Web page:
Re: Re: [-empyre-] Syntax of desire

> > I see it as a formal, interactive
> > abstract visual work trying to affect the user on a emotional level. I
> > basically wish to do something beautiful which don't have some specific
> > meaning.
> > Sometimes i really like to watch this slowly changing structures -
> > (probably they make me not thinking?) + maybe i should make them even
> > slower, but this is also question of technology - speed is determined by
> > the configuration and software and not by me (or user in ideal version).
> i personally find it is a very beautiful and meditative work jaka.. the

thank you Melinda

> movement in the lush darkness and shade and itterative patterning..and its
> also interresting that the control you have over the viewer becomes less and
> less the more you try and work in this 3d and online medium.. so that the
> users hardware and processor speed determines what they see..its makes the
> subjective response extremely subjective.. (like the mac issue ; )

> what i want to ask you about  is that in your intoduction earlier you were
> saying that language was very important in to your work and spoke about the
> different language structure of Slovene, your first language.. including the
> three genders, which i find fascinating..and  hoped youd talk more about how
> that fits into syntax work.. or maybe doesnt... do you think language
> structure contributes to a different way of viewing space..

> re the scale - i can really visualise this work on a huge scale.. being
> immersed in those waves of patterning..
> however i dont agree with jun ann that work must be big or its not
> immersive.. and ill post more about that later..
> melinda

about Syntax of desire: at the moment language is not part of it - in
time i might add some language elements but now there are none -
language is very important to me in my other works (most of them are
related to literature/poetry but i can't describe then joust with
literature 'tools')

+ scale: i hope it's not strange to say that i like my work :) on screen
but i think it could be interesting to make a big projection, really
big, in summer night in some city park, maybe with some music of the
same pattern-shifting sound structure. I guess it could turn out very
nice. But if i would put the work out of computer screen i would really
think a lot about the context, some open and wide space in nature would
be interesting contrast to it.

++ i think language effects our vision or understanding / organizing the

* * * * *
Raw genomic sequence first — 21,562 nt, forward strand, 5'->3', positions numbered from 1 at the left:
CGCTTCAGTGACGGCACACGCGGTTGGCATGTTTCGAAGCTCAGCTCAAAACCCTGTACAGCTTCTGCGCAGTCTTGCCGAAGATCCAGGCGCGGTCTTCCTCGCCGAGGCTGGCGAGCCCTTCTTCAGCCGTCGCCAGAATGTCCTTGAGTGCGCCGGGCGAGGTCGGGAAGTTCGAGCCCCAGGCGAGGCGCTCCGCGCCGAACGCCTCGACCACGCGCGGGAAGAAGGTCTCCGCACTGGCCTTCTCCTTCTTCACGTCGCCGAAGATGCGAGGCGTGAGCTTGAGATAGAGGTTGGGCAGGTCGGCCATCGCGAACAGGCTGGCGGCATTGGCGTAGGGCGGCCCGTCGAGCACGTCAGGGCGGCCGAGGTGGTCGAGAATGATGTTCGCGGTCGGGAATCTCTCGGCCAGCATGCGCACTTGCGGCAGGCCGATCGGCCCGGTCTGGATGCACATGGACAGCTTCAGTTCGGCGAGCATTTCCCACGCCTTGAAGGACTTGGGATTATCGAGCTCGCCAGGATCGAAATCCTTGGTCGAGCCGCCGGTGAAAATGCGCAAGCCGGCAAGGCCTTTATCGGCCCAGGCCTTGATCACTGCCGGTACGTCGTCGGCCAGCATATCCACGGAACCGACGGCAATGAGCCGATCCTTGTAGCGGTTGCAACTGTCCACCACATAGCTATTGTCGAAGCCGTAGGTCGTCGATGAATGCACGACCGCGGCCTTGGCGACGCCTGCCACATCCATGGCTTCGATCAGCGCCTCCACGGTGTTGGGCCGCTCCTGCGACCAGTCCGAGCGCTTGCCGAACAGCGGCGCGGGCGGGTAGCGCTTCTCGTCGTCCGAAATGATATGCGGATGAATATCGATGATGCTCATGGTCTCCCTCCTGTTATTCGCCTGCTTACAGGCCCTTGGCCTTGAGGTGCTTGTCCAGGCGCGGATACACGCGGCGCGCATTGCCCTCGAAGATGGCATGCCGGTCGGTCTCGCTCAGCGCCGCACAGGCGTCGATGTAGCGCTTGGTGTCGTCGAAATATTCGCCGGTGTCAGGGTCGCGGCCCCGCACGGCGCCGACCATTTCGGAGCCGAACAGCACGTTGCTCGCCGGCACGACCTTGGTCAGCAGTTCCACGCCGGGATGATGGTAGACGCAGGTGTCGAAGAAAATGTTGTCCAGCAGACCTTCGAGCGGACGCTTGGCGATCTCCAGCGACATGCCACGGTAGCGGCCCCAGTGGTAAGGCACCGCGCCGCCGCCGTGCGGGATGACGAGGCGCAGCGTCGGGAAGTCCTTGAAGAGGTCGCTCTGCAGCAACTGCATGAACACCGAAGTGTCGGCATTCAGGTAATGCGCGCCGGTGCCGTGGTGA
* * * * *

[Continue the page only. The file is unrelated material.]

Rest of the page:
space (more bellow)

+++ about language (those members of the list who are not interested in
language please feel free to skip this part - it goes to the end of

first language - space: even the way how we write - form left to right
in latin based or cyrillic letters, from right to left in arabic, from
top to bottom in some other languages - affect how we look at the space
- where do we start to 'read' the picture, where the stress is, how we
move our eyes (and we are mostly not aware of that)

in which way we first turn a 3d object, even a visual one? The same as
if we would write in arabic (arabic web pages have up-down scroller on
the left side of the screen)?

colors are also good example - some languages have more names for a part
of light continuum that we perceive as color than other and less on
another part (and if you can't distinguish between red and green words
'red' and 'green' make no sense). I'm sure this affect how we group and
combine colors.

+ question of groups: english have singular and plural - in Slovene
there is also dual (for two persons or objects)
drevo (one tree) drevesi (two trees) drevesa (three or more trees)

so i group:
* *
different that
* * *

** ***
is for me a dual-plural relationship, in english is plural-plural

i guess it's not a very big difference but such small differences they
do exist and they exist because of the language - maybe it's joust a
question of expressing reality but i believe it affect also how we
perceive it.

and about 3 genders: as far I know english grammar (and as you can read
it shows that my English is clearly not on the same level as of native
speaker) i think 3 genders exist in english also: masculine (he),
feminine (she) and neuter (it). But in english it's very hidden, in
Slovene gender (grammatical one - usually of course same as the real,
out of language, sex/gender) is much more explicitly expressed.

lep (masculine)
lepa (feminine)
lepo (neuter)

'lep' is not basic form it joust have a nonexpresed ending

it's very unpredictable which gender something will get in (Slovene)
language, or at least nobody so far proposed a good and useful pattern

In Slovene you don't have to use words like HE or SHE a lot because you
define gender by endings of the words, actually it's very hard to not
define gender (or number) - it can be done but used mostly to be very
diplomatic about  where and with whom you were at the party (specially
dual and gender is usually avoided by Slovene people in these cases :)

ok, i guess this is much more than you wished to know :)


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